term limitsAre the board members of your non-profit subject to term limits? If not, you should think about implementing what is often considered a best practice.

Over time, some board members may lose interest in the job, or they may become unproductive or even disruptive. Negative board attitudes can quickly filter down and hurt your organization’s activities and initiatives, not to mention its finances. On the other end of the spectrum, there are the board members who devote so much time and energy to your nonprofit that they risk becoming burnt out. Term limits allow all of these board members to exit gracefully.

Advantages and Disadvantages

A significant benefit of term limits is that they can help your nonprofit gradually establish a more diverse board. They make it easier to ensure that your board represents the community’s gender, racial, economic, religious, and other demographic groups by allowing you to add people with certain skills and viewpoints (such as financial or political expertise), as needed. As board vacancies become available, you can broaden your circle of invested stakeholders beyond the typical core group of volunteers.

Another benefit of term limits is that they prevent “power hoarding”, which can arise when authority is concentrated in the hands of a small, entrenched group. Such cliques can scare new members, as well as existing workers, and stymie necessary change. Regular turnover allows for the removal of dominant individuals and can improve collaboration.

Term limits may also impede insider fraud. Long-term board members who are familiar with the nonprofit’s nuances and internal controls may find it easier to circumvent safeguards and conceal fraudulent practices.

However, term limits may have certain drawbacks, such as the potential loss of institutional knowledge, skills, and donations from board members and their networks. You may also lose a considerable number of volunteer hours. Regular turnover necessitates an increase in both time and resources. You’ll need to find, attract, and train new members on a regular basis, as well as establish a team rapport that is essential for collaboration.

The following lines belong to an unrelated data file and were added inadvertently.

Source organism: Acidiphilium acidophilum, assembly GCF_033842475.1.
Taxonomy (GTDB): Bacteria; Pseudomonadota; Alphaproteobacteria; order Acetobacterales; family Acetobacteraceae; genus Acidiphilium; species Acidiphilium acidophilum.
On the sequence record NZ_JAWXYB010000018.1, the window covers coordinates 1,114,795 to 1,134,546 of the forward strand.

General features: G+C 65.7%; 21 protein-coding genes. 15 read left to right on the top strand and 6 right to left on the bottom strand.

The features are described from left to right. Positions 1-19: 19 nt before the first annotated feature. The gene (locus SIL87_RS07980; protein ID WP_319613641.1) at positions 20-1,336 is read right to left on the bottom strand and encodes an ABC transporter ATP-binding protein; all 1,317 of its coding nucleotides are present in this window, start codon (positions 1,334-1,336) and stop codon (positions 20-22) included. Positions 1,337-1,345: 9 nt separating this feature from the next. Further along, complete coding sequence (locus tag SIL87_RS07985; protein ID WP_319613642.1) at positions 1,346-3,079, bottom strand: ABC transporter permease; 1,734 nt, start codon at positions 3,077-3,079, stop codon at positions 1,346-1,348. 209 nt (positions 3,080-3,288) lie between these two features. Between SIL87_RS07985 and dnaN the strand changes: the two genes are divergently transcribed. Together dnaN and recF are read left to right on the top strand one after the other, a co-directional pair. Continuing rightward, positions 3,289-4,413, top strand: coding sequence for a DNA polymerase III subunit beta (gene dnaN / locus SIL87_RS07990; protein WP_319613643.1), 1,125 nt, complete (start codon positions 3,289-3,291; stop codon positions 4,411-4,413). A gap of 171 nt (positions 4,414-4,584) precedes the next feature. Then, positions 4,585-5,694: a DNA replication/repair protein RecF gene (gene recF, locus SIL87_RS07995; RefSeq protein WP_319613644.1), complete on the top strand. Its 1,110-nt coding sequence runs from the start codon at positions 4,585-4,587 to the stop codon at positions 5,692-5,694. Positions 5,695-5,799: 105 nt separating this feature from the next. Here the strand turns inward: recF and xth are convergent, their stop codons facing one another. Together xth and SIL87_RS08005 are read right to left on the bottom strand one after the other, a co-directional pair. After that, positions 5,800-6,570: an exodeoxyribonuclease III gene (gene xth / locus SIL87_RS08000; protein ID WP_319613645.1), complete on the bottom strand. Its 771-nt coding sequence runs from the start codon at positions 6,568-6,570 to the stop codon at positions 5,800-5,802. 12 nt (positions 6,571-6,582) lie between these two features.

Defining Terms Limits

If you think setting term limits is an appropriate move, you’ll first need to set some ground rules. Adopting terms that are too long may prevent new members from applying. Terms that are too short, on the other hand, do not provide members with enough time to make meaningful contributions, especially when combined with strict limits on the number of terms a member can serve. Short terms also necessitate frequent elections.

For example, you may permit two consecutive three-year terms or a total of six years with a one-year break between terms. Structure it so that just one-third of the board leaves at a time to reduce the amount of disruption. Consider granting emeritus status or forming advisory boards to keep departing board members involved and increase cohesiveness.

Changing Bylaws

Term limits must be carefully established in your bylaws if they do not already exist. Contact us if you need assistance or to discuss other governance issues.

© 2023


Helen Weeber, CPA

Helen Weeber, CPA
Director, HW Nonprofit Advisors


Enjoy this article? Here are some others you may like:
Why Should Nonprofits Be Transparent About Compensation?
Nonprofits: 4 Warning Signs That Something May Be Awry
Nonprofits: Outsourcing HR Could Save Time and Money